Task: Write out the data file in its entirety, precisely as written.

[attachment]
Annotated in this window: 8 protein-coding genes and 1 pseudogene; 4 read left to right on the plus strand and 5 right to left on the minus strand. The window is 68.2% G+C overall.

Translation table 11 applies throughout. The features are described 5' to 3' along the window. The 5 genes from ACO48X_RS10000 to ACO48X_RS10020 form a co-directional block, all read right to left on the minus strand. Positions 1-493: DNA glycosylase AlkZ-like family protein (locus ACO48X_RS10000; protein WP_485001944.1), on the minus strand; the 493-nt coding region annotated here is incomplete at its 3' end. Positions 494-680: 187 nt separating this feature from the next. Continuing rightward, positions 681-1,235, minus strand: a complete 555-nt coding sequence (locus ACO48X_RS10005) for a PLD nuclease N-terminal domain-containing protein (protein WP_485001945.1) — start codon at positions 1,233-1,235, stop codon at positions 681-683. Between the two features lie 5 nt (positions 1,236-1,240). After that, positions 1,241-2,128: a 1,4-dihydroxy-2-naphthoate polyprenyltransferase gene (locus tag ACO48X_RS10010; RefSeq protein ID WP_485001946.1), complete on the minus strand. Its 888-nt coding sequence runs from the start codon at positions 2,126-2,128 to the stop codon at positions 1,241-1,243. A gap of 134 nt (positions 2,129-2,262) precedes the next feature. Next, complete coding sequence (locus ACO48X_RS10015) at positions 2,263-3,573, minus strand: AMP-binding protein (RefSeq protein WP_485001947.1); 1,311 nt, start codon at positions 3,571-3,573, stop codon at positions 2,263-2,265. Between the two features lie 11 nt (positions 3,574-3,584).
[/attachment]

Annotated in this window: 8 protein-coding genes and 1 pseudogene; 4 read left to right on the plus strand and 5 right to left on the minus strand. The window is 68.2% G+C overall.

Translation table 11 applies throughout. The features are described 5' to 3' along the window. The 5 genes from ACO48X_RS10000 to ACO48X_RS10020 form a co-directional block, all read right to left on the minus strand. Positions 1-493: DNA glycosylase AlkZ-like family protein (locus ACO48X_RS10000; protein WP_485001944.1), on the minus strand; the 493-nt coding region annotated here is incomplete at its 3' end. Positions 494-680: 187 nt separating this feature from the next. Continuing rightward, positions 681-1,235, minus strand: a complete 555-nt coding sequence (locus ACO48X_RS10005) for a PLD nuclease N-terminal domain-containing protein (protein WP_485001945.1) — start codon at positions 1,233-1,235, stop codon at positions 681-683. Between the two features lie 5 nt (positions 1,236-1,240). After that, positions 1,241-2,128: a 1,4-dihydroxy-2-naphthoate polyprenyltransferase gene (locus tag ACO48X_RS10010; RefSeq protein ID WP_485001946.1), complete on the minus strand. Its 888-nt coding sequence runs from the start codon at positions 2,126-2,128 to the stop codon at positions 1,241-1,243. A gap of 134 nt (positions 2,129-2,262) precedes the next feature. Next, complete coding sequence (locus ACO48X_RS10015) at positions 2,263-3,573, minus strand: AMP-binding protein (RefSeq protein WP_485001947.1); 1,311 nt, start codon at positions 3,571-3,573, stop codon at positions 2,263-2,265. Between the two features lie 11 nt (positions 3,574-3,584).